Monday’s argument involved the question of whether the Supreme Court could even rule on the case at this point. There is a federal law called the Anti-Injunction Act which says you can’t challenge a “tax” until you have paid it. You’ll recall that opponents are challenging the imposition of the penalty for not purchasing coverage. So, the questions for Monday, which are intertwined, are whether the penalty is a tax and even if it is, can the Court hear the case anyway.
Here are the major points of Monday’s arguments:
- Is the “penalty” in the ACA actually a tax? The ACA always refers to the individual responsibility provision as a “penalty,” although the IRS will be collecting it in the manner of a tax.
- One of the key differences between a tax and a penalty is that a tax is designed to raise revenue, while a penalty is intended to induce compliance. Justice Ginsburg pointed out that if everyone follows the law and purchases health insurance, no money will be collected.
- The Solicitor General, in arguing that the Anti-Injunction Act should not apply, argues that the ACA calls it a penalty, and the Court should look at that language as Congress’ intent not to treat the penalty as a tax. If the Court accepts this argument, then it can bypass the question of jurisdiction altogether and address the merits of the individual responsibility provision.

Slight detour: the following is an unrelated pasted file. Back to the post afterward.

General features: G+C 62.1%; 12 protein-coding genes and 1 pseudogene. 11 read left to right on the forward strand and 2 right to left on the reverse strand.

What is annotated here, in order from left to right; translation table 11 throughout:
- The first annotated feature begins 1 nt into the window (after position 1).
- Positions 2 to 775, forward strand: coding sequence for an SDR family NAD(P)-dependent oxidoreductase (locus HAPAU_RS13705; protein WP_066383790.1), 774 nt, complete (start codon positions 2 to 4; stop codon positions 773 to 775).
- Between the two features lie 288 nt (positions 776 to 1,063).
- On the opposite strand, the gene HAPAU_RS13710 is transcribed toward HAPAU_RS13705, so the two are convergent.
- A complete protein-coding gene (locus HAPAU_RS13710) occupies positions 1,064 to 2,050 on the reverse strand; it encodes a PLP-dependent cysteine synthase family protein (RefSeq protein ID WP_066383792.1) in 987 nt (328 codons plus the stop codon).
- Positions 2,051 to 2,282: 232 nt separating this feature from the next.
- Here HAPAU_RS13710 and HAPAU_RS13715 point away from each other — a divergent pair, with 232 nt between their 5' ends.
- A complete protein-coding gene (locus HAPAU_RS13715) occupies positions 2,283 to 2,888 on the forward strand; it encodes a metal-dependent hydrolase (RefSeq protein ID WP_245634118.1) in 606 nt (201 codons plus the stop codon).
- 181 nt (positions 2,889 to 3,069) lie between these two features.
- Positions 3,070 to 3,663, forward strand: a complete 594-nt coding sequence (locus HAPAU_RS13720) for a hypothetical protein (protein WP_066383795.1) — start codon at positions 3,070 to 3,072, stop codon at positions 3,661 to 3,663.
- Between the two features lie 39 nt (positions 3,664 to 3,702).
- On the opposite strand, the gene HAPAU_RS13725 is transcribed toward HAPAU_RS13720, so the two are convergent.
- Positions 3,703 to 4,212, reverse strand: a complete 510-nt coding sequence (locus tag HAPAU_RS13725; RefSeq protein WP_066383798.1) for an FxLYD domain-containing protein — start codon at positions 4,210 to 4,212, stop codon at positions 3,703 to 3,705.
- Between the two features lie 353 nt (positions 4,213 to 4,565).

- Is the Anti-Injunction Act jurisdictional in nature? If it’s jurisdictional – meaning the law has to do with when and whether a particular court can rule on an issue – the Supreme Court would have no choice but to delay a decision on the merits of the individual responsibility provision if the penalty is determined to be a tax. A jurisdictional issue can not be waived by the parties to the case. So, even if everyone wanted the Court to hear the case now, it might be that if the Court believe the penalty is a tax, they would have to wait to hear the case until the tax has been paid by someone.
- Both sides argued that the Anti-Injunction Act is jurisdictional in nature and cannot be waived.
- Precedent on this issue is somewhat mixed, and exceptions have been made in the past, particularly when the government chooses to waive argument.
It’s too early to call, but many of the justices appeared skeptical that the Anti-Injunction Act would prevent them from deciding the merits of the case, and we think that it’s likely the Court will reach the merits of the case.